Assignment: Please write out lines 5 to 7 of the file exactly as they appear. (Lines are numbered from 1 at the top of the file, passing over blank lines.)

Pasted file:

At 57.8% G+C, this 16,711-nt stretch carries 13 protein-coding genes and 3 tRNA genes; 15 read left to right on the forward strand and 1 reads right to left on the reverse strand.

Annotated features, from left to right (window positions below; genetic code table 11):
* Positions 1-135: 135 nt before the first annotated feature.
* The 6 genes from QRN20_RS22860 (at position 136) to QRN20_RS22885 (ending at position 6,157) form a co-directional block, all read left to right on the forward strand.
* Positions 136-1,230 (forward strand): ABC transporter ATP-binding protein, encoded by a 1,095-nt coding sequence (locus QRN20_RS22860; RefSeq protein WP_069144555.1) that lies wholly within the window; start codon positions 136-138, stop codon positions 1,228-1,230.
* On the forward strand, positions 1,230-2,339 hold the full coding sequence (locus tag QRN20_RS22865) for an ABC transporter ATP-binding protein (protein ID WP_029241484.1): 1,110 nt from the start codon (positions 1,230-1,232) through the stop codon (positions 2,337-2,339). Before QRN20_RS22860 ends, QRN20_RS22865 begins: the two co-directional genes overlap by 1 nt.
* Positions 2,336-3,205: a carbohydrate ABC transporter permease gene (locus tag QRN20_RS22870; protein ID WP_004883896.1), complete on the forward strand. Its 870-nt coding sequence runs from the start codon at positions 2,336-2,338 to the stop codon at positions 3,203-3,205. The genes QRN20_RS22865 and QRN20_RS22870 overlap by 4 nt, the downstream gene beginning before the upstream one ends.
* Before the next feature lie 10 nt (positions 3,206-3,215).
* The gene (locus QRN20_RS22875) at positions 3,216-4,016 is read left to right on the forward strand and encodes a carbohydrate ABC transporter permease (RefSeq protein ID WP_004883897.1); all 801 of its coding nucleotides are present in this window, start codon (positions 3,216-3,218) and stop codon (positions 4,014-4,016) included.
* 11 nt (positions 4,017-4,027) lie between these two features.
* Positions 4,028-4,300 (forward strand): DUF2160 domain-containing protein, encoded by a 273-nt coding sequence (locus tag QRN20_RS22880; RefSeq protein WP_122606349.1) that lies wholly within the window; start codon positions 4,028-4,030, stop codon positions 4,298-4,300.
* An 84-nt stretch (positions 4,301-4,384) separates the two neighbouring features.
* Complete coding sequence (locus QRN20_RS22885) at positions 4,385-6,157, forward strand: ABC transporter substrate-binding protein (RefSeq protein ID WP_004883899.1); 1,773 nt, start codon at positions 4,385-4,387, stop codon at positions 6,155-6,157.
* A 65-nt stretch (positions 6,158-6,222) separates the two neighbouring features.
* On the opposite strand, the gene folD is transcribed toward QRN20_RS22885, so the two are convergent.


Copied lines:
* Positions 136-1,230 (forward strand): ABC transporter ATP-binding protein, encoded by a 1,095-nt coding sequence (locus QRN20_RS22860; RefSeq protein WP_069144555.1) that lies wholly within the window; start codon positions 136-138, stop codon positions 1,228-1,230.
* On the forward strand, positions 1,230-2,339 hold the full coding sequence (locus tag QRN20_RS22865) for an ABC transporter ATP-binding protein (protein ID WP_029241484.1): 1,110 nt from the start codon (positions 1,230-1,232) through the stop codon (positions 2,337-2,339). Before QRN20_RS22860 ends, QRN20_RS22865 begins: the two co-directional genes overlap by 1 nt.
* Positions 2,336-3,205: a carbohydrate ABC transporter permease gene (locus tag QRN20_RS22870; protein ID WP_004883896.1), complete on the forward strand. Its 870-nt coding sequence runs from the start codon at positions 2,336-2,338 to the stop codon at positions 3,203-3,205. The genes QRN20_RS22865 and QRN20_RS22870 overlap by 4 nt, the downstream gene beginning before the upstream one ends.